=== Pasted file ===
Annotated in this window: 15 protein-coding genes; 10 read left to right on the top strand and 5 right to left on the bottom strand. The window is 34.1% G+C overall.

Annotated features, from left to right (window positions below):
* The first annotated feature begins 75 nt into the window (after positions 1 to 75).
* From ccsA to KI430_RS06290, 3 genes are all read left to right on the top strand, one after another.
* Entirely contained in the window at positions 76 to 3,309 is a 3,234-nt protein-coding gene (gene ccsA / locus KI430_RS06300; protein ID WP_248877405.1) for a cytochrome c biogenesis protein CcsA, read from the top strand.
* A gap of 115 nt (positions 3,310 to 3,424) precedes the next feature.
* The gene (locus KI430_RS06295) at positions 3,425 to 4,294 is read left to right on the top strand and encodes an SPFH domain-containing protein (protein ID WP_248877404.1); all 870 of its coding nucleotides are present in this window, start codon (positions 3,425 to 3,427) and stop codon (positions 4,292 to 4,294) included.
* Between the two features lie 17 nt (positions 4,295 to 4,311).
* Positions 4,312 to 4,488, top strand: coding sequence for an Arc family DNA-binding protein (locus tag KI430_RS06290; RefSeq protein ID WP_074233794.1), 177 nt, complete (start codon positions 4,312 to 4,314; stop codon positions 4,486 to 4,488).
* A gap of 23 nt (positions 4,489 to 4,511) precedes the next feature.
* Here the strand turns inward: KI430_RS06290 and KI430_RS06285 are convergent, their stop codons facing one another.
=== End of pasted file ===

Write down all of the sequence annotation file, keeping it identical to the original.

Annotated in this window: 15 protein-coding genes; 10 read left to right on the top strand and 5 right to left on the bottom strand. The window is 34.1% G+C overall.

Annotated features, from left to right (window positions below):
* The first annotated feature begins 75 nt into the window (after positions 1 to 75).
* From ccsA to KI430_RS06290, 3 genes are all read left to right on the top strand, one after another.
* Entirely contained in the window at positions 76 to 3,309 is a 3,234-nt protein-coding gene (gene ccsA / locus KI430_RS06300; protein ID WP_248877405.1) for a cytochrome c biogenesis protein CcsA, read from the top strand.
* A gap of 115 nt (positions 3,310 to 3,424) precedes the next feature.
* The gene (locus KI430_RS06295) at positions 3,425 to 4,294 is read left to right on the top strand and encodes an SPFH domain-containing protein (protein ID WP_248877404.1); all 870 of its coding nucleotides are present in this window, start codon (positions 3,425 to 3,427) and stop codon (positions 4,292 to 4,294) included.
* Between the two features lie 17 nt (positions 4,295 to 4,311).
* Positions 4,312 to 4,488, top strand: coding sequence for an Arc family DNA-binding protein (locus tag KI430_RS06290; RefSeq protein ID WP_074233794.1), 177 nt, complete (start codon positions 4,312 to 4,314; stop codon positions 4,486 to 4,488).
* A gap of 23 nt (positions 4,489 to 4,511) precedes the next feature.
* Here the strand turns inward: KI430_RS06290 and KI430_RS06285 are convergent, their stop codons facing one another.